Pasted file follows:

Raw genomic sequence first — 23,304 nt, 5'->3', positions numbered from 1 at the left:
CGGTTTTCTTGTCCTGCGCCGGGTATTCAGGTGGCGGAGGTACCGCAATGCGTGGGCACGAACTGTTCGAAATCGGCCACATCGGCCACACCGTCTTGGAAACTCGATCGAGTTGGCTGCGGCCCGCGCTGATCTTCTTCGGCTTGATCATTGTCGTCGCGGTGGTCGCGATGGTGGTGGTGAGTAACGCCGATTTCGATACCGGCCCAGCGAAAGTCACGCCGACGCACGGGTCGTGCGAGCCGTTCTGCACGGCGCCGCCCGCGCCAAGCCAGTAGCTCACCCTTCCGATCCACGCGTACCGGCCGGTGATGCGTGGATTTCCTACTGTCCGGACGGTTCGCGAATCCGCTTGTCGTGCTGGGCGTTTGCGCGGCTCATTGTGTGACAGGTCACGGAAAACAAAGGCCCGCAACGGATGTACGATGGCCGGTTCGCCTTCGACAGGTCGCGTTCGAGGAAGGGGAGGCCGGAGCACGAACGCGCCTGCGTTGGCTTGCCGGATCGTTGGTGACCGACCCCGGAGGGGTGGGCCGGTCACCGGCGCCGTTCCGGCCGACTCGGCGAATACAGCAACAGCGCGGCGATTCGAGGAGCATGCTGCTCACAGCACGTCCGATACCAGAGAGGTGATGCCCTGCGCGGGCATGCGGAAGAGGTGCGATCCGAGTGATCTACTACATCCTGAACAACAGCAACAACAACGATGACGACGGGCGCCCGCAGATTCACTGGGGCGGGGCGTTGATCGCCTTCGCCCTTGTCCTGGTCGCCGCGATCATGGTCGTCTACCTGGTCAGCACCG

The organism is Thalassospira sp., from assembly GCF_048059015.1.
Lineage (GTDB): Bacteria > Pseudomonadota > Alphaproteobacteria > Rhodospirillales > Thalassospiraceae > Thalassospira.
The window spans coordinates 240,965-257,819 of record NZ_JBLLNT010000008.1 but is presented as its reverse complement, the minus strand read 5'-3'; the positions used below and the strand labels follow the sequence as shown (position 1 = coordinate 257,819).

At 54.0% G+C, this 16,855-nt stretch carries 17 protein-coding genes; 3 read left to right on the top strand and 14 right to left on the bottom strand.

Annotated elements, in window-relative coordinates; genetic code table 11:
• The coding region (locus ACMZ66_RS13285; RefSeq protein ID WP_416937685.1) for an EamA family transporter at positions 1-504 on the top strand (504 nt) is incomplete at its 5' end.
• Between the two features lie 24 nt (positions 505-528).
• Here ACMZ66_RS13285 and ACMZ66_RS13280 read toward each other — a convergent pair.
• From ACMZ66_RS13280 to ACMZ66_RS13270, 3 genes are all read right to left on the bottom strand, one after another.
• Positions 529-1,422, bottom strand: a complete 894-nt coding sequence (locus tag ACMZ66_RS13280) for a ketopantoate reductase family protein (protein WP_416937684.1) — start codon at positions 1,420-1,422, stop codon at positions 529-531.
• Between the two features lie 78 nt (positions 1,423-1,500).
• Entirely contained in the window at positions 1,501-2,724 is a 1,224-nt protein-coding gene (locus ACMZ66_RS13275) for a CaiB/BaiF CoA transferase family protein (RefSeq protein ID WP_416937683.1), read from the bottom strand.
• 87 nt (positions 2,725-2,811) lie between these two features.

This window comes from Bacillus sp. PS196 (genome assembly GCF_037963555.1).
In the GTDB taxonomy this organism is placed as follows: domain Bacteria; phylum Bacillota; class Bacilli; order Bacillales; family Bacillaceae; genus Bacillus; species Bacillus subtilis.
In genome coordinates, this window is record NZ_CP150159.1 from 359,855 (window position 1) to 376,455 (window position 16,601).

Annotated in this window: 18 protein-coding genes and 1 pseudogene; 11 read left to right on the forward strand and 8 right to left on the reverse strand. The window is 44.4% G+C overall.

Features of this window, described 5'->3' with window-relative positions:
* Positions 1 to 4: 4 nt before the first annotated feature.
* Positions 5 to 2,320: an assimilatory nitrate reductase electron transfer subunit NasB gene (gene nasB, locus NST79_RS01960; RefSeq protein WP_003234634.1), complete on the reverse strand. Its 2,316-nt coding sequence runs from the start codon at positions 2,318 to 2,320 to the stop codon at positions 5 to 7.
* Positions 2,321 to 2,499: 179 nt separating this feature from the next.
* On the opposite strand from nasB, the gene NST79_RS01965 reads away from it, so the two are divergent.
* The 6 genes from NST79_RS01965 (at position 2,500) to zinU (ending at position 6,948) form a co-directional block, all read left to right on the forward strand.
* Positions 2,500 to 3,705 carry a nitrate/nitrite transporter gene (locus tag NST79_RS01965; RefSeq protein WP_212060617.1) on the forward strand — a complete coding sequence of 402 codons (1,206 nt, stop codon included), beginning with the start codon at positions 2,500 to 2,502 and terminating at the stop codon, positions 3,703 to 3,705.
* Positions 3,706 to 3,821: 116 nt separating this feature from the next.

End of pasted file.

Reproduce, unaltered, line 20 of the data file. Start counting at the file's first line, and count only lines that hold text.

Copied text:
Features of this window, described 5'->3' with window-relative positions: